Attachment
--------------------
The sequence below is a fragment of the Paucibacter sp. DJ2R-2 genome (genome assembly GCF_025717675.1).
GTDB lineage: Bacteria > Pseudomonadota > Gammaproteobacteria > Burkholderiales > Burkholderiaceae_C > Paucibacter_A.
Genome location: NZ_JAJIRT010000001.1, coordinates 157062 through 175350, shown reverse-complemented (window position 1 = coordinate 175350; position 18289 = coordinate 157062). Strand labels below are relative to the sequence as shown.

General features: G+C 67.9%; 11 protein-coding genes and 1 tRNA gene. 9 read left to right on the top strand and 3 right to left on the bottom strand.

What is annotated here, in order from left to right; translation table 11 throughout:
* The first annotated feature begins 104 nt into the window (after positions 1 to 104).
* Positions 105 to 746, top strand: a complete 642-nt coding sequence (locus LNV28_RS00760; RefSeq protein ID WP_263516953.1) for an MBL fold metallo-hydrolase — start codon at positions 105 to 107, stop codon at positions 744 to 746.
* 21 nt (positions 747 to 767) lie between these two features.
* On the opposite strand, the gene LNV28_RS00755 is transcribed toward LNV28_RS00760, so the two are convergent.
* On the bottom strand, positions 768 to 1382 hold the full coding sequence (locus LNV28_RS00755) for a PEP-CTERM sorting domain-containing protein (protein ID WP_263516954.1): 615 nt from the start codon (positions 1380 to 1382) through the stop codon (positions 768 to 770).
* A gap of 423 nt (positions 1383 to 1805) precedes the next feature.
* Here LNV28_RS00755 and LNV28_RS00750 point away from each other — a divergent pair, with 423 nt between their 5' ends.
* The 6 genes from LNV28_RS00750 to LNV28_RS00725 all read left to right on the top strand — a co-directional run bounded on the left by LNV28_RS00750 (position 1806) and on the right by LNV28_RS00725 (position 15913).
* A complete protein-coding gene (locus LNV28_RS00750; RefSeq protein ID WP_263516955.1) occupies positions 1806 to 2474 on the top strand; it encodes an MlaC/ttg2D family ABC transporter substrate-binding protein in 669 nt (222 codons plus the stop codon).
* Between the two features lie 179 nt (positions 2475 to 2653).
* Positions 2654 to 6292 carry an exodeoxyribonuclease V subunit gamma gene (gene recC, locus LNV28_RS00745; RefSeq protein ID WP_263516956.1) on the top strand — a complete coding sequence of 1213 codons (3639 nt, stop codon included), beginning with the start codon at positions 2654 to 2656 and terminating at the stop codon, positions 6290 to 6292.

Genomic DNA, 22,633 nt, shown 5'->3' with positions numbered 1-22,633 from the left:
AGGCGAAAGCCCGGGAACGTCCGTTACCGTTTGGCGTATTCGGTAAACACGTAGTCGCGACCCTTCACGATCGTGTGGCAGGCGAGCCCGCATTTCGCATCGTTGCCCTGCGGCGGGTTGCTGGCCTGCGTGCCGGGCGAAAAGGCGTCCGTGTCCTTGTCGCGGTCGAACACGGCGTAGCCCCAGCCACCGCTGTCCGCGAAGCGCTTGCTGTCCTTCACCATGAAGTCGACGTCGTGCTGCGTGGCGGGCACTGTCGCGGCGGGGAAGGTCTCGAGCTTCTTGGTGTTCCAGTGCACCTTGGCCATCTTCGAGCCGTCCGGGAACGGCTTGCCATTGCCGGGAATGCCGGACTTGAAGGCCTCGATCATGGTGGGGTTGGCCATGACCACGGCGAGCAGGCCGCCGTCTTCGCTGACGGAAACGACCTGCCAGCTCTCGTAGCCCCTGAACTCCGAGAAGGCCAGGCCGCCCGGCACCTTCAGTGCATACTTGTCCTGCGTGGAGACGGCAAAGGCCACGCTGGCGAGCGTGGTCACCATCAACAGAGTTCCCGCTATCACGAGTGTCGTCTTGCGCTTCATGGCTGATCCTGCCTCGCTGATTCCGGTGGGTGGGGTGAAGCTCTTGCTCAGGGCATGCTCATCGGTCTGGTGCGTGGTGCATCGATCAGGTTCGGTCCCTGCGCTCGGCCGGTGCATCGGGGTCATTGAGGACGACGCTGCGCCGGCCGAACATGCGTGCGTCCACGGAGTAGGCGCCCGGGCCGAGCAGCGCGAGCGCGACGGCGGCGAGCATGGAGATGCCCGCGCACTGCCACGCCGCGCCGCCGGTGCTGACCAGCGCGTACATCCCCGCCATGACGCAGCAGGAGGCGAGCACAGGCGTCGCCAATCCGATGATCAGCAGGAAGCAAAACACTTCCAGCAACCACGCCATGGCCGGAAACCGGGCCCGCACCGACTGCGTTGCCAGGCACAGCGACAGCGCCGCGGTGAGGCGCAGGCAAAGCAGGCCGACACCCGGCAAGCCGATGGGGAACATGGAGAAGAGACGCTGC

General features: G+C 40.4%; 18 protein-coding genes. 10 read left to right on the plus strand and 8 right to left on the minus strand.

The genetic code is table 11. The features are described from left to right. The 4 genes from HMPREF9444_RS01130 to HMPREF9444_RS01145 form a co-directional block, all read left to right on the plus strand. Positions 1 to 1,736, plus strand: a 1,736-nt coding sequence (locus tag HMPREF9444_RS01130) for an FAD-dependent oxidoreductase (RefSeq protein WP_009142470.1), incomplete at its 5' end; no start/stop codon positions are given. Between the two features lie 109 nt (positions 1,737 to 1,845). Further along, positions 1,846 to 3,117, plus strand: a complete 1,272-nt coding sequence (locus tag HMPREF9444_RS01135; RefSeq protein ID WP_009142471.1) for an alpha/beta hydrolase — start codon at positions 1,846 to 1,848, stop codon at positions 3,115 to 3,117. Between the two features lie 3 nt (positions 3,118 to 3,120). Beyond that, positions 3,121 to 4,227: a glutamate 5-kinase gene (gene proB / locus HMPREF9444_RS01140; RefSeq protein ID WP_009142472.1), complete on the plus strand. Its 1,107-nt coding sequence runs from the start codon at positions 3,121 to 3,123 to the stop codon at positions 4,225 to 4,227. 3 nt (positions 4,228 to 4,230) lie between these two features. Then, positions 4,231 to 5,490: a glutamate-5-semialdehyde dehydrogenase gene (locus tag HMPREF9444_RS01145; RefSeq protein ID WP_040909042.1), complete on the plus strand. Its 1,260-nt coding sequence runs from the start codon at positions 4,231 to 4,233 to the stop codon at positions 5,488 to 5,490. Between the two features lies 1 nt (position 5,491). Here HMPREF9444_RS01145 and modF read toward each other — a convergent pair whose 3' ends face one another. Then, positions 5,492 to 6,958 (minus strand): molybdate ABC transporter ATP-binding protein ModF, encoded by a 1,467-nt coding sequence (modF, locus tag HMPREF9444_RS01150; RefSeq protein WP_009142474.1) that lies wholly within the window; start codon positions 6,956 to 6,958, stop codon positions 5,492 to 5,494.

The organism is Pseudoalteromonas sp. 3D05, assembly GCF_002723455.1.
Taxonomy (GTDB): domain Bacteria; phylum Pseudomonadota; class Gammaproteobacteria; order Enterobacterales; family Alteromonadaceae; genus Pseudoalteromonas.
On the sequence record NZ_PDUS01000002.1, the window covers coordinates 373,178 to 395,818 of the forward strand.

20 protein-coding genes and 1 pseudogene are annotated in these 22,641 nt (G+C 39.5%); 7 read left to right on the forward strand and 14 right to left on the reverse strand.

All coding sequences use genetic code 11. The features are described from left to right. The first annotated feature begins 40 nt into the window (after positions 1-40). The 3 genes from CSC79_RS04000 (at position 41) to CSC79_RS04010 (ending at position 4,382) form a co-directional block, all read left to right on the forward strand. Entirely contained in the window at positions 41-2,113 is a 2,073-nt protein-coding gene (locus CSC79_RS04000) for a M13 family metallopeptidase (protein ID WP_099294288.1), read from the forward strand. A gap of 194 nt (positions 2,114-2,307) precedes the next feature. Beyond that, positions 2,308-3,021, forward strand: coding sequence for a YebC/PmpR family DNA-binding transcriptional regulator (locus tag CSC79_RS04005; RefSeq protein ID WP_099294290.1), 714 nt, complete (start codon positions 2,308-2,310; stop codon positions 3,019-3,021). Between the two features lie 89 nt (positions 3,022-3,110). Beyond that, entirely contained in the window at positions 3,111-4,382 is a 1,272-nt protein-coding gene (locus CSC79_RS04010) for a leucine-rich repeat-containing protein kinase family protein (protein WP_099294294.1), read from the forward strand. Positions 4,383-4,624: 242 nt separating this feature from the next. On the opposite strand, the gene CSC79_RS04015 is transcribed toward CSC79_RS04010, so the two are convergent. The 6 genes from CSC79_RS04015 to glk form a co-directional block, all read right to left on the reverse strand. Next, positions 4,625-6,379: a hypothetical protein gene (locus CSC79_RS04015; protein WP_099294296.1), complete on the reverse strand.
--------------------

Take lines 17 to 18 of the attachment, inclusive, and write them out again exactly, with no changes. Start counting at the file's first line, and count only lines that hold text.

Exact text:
Genomic DNA, 22,633 nt, shown 5'->3' with positions numbered 1-22,633 from the left:
AGGCGAAAGCCCGGGAACGTCCGTTACCGTTTGGCGTATTCGGTAAACACGTAGTCGCGACCCTTCACGATCGTGTGGCAGGCGAGCCCGCATTTCGCATCGTTGCCCTGCGGCGGGTTGCTGGCCTGCGTGCCGGGCGAAAAGGCGTCCGTGTCCTTGTCGCGGTCGAACACGGCGTAGCCCCAGCCACCGCTGTCCGCGAAGCGCTTGCTGTCCTTCACCATGAAGTCGACGTCGTGCTGCGTGGCGGGCACTGTCGCGGCGGGGAAGGTCTCGAGCTTCTTGGTGTTCCAGTGCACCTTGGCCATCTTCGAGCCGTCCGGGAACGGCTTGCCATTGCCGGGAATGCCGGACTTGAAGGCCTCGATCATGGTGGGGTTGGCCATGACCACGGCGAGCAGGCCGCCGTCTTCGCTGACGGAAACGACCTGCCAGCTCTCGTAGCCCCTGAACTCCGAGAAGGCCAGGCCGCCCGGCACCTTCAGTGCATACTTGTCCTGCGTGGAGACGGCAAAGGCCACGCTGGCGAGCGTGGTCACCATCAACAGAGTTCCCGCTATCACGAGTGTCGTCTTGCGCTTCATGGCTGATCCTGCCTCGCTGATTCCGGTGGGTGGGGTGAAGCTCTTGCTCAGGGCATGCTCATCGGTCTGGTGCGTGGTGCATCGATCAGGTTCGGTCCCTGCGCTCGGCCGGTGCATCGGGGTCATTGAGGACGACGCTGCGCCGGCCGAACATGCGTGCGTCCACGGAGTAGGCGCCCGGGCCGAGCAGCGCGAGCGCGACGGCGGCGAGCATGGAGATGCCCGCGCACTGCCACGCCGCGCCGCCGGTGCTGACCAGCGCGTACATCCCCGCCATGACGCAGCAGGAGGCGAGCACAGGCGTCGCCAATCCGATGATCAGCAGGAAGCAAAACACTTCCAGCAACCACGCCATGGCCGGAAACCGGGCCCGCACCGACTGCGTTGCCAGGCACAGCGACAGCGCCGCGGTGAGGCGCAGGCAAAGCAGGCCGACACCCGGCAAGCCGATGGGGAACATGGAGAAGAGACGCTGC